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This colour study has been suggested by Eric Shanes as relating to the lost watercolour Tynemouth, Northumberland of about 1829 (destroyed by fire, 1962),1 engraved in 1831 for the Picturesque Views in England and Wales (Tate impressions: T04572, T04573, T06092).2 The watercolour shows the view north across Prior’s Haven on the north bank of the Tyne Estuary, as shown in Turner’s 1797 North of England sketchbook (Tate D00942; Turner Bequest XXXIV 35), a watercolour of about that date (Tate D00891; Turner Bequest XXXIII T) and Tynemouth Priory of about 1818 or later (Blackburn Museum and Art Gallery).3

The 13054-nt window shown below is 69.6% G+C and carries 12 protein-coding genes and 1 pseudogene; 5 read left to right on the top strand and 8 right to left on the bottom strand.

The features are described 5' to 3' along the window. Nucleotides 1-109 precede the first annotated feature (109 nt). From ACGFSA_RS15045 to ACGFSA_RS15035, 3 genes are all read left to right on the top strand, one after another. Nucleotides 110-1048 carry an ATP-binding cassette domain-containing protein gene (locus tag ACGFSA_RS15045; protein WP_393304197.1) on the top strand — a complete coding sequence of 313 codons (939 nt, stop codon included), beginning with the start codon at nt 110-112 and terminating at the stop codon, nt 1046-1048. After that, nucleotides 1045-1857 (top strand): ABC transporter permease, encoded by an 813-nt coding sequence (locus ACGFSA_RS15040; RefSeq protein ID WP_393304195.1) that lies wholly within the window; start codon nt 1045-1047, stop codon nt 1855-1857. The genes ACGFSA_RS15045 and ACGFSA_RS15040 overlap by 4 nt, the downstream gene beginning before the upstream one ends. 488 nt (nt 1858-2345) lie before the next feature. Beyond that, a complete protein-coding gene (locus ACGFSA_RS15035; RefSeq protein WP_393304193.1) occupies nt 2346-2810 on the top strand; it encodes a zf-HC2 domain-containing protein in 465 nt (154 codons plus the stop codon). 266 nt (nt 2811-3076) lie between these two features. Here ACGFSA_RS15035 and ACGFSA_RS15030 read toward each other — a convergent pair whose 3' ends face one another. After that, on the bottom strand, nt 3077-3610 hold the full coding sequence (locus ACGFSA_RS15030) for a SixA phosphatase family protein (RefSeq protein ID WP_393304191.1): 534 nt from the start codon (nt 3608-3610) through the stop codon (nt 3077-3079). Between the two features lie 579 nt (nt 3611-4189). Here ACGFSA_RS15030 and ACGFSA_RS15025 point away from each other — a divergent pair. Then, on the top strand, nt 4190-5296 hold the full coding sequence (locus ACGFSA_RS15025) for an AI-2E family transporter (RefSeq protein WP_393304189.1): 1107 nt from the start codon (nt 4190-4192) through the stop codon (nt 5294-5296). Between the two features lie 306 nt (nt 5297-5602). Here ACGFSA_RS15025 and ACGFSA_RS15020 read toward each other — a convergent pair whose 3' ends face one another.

Despite the absence here of the headland on the horizon with Tynemouth Priory and a lighthouse on the skyline, the correlation of various masses and colours suggests that Shanes’s identification is correct: the diagonal bands of blue, white and grey in the sky, the brightly lit water on the right, and the brown in the foreground corresponding to the beach and wreckage in the finished composition. Shanes has proposed a second ‘colour beginning’ (Tate D25277; Turner Bequest CCLXIII 155) as relating to the same design.
See also the introductions to the present subsection of identified subjects and the overall England and Wales ‘colour beginnings’ grouping to which this work has been assigned.